John Foster and Vince Mills of Radical Options for Scotland and Europe ROSE argue the return of legislative powers from Brussels to the governments of Scotland, Wales and the English regions could lead a revival of regional economies once State Aid bans imposed under EU competition law are removed
This summer workers in Glasgow’ s Caledonian Rail workshops repaired their last train and walked away. This once mighty centre of Scottish industry closed. After dominating global rail manufacturing for over a century, ‘The Caley’ was cast adrift by rail privatisation, sold on by a series of venture capitalists until the business ended up in the hands of a German holding company, Mutares AG.
Despite pleas from trade unions either to take the railway workshops into public ownership, or provide state aid for worker management, the SNP government claimed it was powerless to act.
The same story can be repeated for dozens of other workplaces in Scotland, Wales and England’s regions. State aid, other than in exceptional circumstances, violates EU competition law. As does public ownership if seen to threaten ‘free competition’ and the rights of private businesses.
Now, however, change appears possible. Withdrawal from the EU provides the opportunity to regain such powers at regional and national level. But this restitution of powers won’t happen automatically. Our Labour movement must fight for powers to be returned to our peoples now.
Theresa May’s ‘Withdrawal Agreement’ incorporated EU prohibitions on democratic intervention in the economy by accepting EU Single Market competition terms. Almost certainly, any EU exit involving trade deals with the United States negotiated by Boris Johnson will do likewise.
Only Jeremy Corbyn has identified the key demand to accept health, environmental and employment rights aspects of the Single Market, but not those restricting democratic control of industry. Corbyn’s spelt this out in his 2018 Coventry speech on regional industrial policy and has
done so repeatedly since.
The link between Brexit and regional (and national) industrial policy is critical. There can be no true revival of the economies of Scotland, Wales and England’s regions without ending bans imposed by EU competition policy. Nor can there be any real power for regional assemblies or the parliamentary institutions of Wales and Scotland unless economic powers are returned.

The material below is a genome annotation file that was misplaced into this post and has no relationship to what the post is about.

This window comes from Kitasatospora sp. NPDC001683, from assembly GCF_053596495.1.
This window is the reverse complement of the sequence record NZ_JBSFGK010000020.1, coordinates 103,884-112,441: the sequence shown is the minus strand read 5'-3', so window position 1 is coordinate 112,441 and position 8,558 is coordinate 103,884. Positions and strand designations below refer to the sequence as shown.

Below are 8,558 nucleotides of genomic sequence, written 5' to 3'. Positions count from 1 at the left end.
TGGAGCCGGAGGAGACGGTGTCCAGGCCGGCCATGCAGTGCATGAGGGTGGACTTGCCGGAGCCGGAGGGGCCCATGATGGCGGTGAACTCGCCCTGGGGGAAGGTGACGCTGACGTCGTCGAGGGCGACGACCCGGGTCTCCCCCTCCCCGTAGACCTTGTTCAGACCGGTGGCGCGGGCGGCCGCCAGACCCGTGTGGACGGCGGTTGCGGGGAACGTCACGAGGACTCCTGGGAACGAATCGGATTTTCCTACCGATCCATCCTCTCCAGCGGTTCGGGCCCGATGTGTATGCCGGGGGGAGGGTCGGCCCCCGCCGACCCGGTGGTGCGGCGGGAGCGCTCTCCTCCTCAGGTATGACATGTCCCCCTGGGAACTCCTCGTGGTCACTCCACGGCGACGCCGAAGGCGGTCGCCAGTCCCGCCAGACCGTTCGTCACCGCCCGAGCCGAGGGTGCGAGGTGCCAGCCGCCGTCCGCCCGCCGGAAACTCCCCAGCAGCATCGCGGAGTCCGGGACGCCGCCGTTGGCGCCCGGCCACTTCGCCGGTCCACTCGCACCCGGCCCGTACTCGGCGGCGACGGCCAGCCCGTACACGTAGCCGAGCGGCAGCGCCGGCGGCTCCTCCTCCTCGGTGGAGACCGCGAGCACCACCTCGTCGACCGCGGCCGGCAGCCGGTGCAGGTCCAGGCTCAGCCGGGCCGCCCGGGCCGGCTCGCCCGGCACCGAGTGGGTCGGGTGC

This is why delegates at this year’s Scottish TUC Congress in Dundee unanimously agreed a resolution from Clydebank Trades Union Council calling on the STUC to lobby the Scottish government to ensure that, as part of an EU withdrawal deal, these powers should return to the Scottish Parliament.
“Return” is important. Because under the terms of the 1998 Scottish Parliament Act all powers not specifically reserved for central government, are vested in Scotland. These include most aspects of industrial policy including public ownership and state aid. If people regionally and locally are to have real power to change lives, these powers must be returned.
So also, must powers to invest in infrastructure, save declining industries and invest in new ones. Labour’s spending plans would transform the Scottish economy, principally through a proposed National Investment Bank. A two term Labour Government would see an additional investment of a transformative £70 billion in Scotland. EU State Aid rules, however, call into question whether the proposed NIB could even be set up in the first place.
This return of powers is critical for democratic renewal in Britain and particularly for progressive federalism defined, as it has been in Scotland, by the Red Paper Collective and Pauline Bryan.
It is progressive because it is designed to change the balance of power between capital and labour giving people the power to exercise democratic control over regional and national economies, combined with a strong central parliament at British level that can challenge the power of big business and ensure more equitable distribution of wealth between Britain’s component nations and regions.
In Scotland this campaign is currently the focus of ROSE (Radical Options for Scotland and Europe). ROSE was established in 2016 and has affiliations from a majority of Scotland’s trades union councils and several major trade unions. Its object has been to bring together both Leave and Remain supporters to campaign for an EU withdrawal on democratic terms that serve the needs of working people.
This month ROSE campaigners have been out on the streets of Scotland with a petition to the Scottish parliament putting the demand s of Clydebank’s STUC resolution. People readily understand the need for powers to halt the loss of jobs and the need to regenerate regional and
This is why ROSE also agreed at its aggregate meeting this month to support the work of Leave-Fight-Transform: the LeFT Campaign calling for a Left withdrawal from the EU. On it depends the future of our democracy.
John Foster and Vince Mills are joint secretaries of Radical Options for Scotland and Europe (ROSE)